After many years of wishing to explore the neighbor to my homestate, I finally made it to Oregon. Sent to Portland for business, I ate my way across this bustling city filled with amazing restaurants, and was endlessly impressed by the art abundantly adorning the sidewalks and buildings. Conferences, however, do not impart much tranquility, and after being surrounded by nearly five thousand people for five days straight, I was ready for an escape.
My coworker and I slung our belongings into the trunk of our rental Prius (of course) and bee-lined for the Columbia River Gorge. We made it in good time, arriving midday, yet to our dismay, our destination parking lot was already crowded. Luckily we managed to snag a parking spot that others were too impatient to wait for, and we began our hike.
Or, slow walk, rather. The trail to the stunning Multnomah Falls was packed! At first, my tendencies from my days in outdoor education kicked in, with thoughts like, “Put your phone down! Look with your eyes, not through your screen. Connect with the nature you’re in.” Coincidentally, a presentation in the conference had touched on this conflict of wanting people to put down their technology to make deeper connections with the outdoors while also wanting to reach out to them — via technology. Where is the balance? With this fresh in my mind, I brushed away my initial thoughts, and engaged in a way I haven’t usually in the past.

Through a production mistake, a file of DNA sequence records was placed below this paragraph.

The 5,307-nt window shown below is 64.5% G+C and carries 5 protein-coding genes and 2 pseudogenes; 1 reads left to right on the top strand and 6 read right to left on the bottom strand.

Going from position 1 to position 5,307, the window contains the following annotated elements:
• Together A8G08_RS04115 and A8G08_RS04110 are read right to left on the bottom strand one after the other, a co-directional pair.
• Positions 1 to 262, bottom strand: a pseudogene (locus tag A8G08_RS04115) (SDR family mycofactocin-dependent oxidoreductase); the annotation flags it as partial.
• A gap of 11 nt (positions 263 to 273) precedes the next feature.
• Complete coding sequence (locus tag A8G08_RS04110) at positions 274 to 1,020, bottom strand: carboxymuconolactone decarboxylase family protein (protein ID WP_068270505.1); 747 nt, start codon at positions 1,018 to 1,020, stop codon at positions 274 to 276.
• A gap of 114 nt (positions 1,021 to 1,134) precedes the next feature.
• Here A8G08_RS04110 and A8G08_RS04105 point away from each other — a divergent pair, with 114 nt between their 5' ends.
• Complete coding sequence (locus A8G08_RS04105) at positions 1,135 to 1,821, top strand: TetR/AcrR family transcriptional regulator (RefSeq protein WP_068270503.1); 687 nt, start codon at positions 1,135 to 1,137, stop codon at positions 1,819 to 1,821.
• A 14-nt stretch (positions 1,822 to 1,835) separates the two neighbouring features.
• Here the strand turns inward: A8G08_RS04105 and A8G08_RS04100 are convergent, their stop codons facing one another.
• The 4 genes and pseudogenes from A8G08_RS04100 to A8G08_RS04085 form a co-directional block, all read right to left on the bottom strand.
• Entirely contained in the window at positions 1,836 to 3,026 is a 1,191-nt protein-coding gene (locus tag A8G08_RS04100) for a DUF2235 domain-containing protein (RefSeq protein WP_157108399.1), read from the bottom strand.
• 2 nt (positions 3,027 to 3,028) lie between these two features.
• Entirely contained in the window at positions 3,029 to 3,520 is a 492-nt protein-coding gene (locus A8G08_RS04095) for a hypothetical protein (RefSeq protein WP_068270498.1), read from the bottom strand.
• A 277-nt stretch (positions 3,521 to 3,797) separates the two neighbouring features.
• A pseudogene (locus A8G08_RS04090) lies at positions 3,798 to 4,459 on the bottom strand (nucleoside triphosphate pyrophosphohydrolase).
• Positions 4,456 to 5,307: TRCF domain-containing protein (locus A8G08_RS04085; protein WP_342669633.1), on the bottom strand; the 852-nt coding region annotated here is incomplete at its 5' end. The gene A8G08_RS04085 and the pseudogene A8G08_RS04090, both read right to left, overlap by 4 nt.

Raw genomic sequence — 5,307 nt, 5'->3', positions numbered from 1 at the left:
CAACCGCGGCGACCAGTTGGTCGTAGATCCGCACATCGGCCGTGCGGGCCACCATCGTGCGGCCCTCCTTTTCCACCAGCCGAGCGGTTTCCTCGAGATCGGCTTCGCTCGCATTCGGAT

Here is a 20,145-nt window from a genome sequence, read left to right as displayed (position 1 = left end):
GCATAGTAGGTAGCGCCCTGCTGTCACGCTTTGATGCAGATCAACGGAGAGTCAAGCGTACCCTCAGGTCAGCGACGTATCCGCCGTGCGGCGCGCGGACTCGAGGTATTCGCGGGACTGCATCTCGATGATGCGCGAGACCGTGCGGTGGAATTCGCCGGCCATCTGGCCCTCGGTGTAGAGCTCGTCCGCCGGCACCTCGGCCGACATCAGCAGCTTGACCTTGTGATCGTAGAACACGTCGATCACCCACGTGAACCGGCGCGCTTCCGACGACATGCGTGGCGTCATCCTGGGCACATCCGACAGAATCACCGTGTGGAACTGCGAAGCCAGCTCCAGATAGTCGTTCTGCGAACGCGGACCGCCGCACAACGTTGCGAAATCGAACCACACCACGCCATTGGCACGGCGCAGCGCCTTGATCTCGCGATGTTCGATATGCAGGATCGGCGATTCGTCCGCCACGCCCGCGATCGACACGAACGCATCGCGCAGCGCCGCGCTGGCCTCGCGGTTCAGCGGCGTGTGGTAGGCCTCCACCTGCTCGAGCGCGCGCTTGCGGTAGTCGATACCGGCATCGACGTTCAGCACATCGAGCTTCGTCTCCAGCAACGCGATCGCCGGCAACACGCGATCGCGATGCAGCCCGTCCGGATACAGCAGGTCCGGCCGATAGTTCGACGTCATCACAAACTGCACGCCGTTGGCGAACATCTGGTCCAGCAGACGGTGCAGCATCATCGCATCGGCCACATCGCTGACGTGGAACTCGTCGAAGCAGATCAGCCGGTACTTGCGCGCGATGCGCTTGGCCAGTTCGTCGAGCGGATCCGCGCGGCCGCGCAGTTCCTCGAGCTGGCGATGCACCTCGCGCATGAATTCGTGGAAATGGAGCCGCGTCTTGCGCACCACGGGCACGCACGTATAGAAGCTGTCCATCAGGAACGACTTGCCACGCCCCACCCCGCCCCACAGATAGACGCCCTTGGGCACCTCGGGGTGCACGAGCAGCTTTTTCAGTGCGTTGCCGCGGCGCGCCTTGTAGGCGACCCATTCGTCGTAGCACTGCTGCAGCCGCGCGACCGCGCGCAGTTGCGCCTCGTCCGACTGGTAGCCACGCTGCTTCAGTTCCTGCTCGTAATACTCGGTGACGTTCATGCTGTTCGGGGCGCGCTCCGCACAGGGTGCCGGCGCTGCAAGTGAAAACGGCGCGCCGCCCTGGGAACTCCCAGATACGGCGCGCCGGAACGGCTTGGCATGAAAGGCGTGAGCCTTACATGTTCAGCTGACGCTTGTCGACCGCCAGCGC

I let myself use my phone on the trail, far more than I usual like to use it. I clicked away on my DSLR and on my phone’s camera, so that I too could instantly share them with my loved ones far away. There was a different feeling than sharing photos later when I returned home. Instead it felt in a way like they were there with me. I talked to people — a lot. There’s always some interaction with fellow hikers on a trail, “Hello, how’s it going?” but this was on a much bigger scale, and it seemed, although we were strangers, we were in this together. I offered fellow hikers to take their photo, and they happily returned the favor. As our knees ached on the way up we asked “How much further?” and on the way down, we encouraged those we met still ascending.
Maybe I didn’t find the secluded forest getaway that I intended. Of course I will always seek out opportunities to unplug and really immerse in nature. But I concede (well, at least a little) that the rapid speed technology world builds connections between us, and between us and nature, just in a different way. Maybe I still don’t have the answer to “Where is the balance?” but that day gave me better hope of finding it.